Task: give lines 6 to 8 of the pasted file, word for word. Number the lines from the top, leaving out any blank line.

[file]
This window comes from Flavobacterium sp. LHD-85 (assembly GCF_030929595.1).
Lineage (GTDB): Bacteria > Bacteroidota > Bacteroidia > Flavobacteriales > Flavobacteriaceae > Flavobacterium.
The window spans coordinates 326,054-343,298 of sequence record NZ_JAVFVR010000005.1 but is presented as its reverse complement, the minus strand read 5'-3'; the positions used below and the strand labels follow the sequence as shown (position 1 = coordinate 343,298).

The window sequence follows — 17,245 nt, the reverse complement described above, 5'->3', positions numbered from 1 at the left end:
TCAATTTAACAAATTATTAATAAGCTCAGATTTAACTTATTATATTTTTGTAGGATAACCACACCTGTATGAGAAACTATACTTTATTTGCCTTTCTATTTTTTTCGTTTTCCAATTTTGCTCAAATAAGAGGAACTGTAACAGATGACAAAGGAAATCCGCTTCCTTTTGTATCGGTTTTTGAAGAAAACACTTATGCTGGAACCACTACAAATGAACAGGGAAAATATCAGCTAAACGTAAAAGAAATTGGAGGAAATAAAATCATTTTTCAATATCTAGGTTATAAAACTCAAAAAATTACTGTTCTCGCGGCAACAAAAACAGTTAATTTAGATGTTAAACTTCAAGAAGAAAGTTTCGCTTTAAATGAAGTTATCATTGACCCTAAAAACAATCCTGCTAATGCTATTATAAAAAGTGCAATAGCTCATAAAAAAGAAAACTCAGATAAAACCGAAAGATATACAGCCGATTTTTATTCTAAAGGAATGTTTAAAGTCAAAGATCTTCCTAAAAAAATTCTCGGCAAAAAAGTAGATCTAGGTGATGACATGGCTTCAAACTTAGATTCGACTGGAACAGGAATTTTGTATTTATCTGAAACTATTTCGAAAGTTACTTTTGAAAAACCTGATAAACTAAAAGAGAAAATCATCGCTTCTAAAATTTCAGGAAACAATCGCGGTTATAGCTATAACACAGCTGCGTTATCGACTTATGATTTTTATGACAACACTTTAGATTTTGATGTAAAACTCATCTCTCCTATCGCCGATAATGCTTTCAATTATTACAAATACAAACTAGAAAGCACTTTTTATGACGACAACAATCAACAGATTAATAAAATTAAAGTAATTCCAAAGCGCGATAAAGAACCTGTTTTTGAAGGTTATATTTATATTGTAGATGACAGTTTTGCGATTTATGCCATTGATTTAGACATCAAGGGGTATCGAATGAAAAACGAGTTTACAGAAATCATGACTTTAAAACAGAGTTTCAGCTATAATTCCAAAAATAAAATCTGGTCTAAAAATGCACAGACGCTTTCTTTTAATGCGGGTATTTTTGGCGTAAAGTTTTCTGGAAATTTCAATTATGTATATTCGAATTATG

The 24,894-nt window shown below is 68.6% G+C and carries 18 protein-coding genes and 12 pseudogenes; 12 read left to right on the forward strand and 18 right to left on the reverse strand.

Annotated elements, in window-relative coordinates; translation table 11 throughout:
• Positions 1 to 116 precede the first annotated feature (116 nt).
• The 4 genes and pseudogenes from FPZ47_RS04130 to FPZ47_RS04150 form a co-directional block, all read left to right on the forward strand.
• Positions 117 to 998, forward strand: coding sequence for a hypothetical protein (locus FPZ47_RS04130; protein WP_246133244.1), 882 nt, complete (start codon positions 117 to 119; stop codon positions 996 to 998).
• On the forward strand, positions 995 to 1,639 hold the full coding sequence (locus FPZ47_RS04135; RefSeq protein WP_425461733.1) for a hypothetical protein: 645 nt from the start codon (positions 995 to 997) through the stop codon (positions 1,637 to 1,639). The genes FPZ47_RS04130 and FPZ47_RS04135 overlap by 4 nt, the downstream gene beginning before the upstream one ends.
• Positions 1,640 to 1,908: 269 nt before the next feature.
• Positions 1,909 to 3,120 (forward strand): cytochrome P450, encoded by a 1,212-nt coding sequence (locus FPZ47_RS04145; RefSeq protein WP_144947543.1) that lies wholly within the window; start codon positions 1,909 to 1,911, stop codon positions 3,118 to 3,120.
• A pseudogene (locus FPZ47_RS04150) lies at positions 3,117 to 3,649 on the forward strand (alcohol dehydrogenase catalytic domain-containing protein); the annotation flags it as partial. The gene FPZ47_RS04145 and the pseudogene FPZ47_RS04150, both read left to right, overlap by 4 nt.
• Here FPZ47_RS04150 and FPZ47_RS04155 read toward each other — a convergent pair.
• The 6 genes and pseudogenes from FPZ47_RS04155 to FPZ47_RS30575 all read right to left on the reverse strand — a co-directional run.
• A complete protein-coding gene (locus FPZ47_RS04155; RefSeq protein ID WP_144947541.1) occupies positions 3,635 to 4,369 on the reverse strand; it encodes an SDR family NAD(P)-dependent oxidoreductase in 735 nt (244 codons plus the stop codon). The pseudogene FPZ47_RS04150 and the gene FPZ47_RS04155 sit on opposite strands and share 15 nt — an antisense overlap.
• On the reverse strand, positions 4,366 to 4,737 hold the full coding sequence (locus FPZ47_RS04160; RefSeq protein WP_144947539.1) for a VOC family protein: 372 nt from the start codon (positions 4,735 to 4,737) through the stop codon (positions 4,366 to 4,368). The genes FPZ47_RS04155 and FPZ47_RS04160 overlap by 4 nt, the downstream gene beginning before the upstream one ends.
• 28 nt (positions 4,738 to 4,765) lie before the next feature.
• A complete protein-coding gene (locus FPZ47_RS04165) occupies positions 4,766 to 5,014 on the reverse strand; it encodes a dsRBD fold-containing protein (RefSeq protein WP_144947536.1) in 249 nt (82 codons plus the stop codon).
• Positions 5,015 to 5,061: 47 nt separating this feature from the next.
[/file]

The 24,894-nt window shown below is 68.6% G+C and carries 18 protein-coding genes and 12 pseudogenes; 12 read left to right on the forward strand and 18 right to left on the reverse strand.

Annotated elements, in window-relative coordinates; translation table 11 throughout:
• Positions 1 to 116 precede the first annotated feature (116 nt).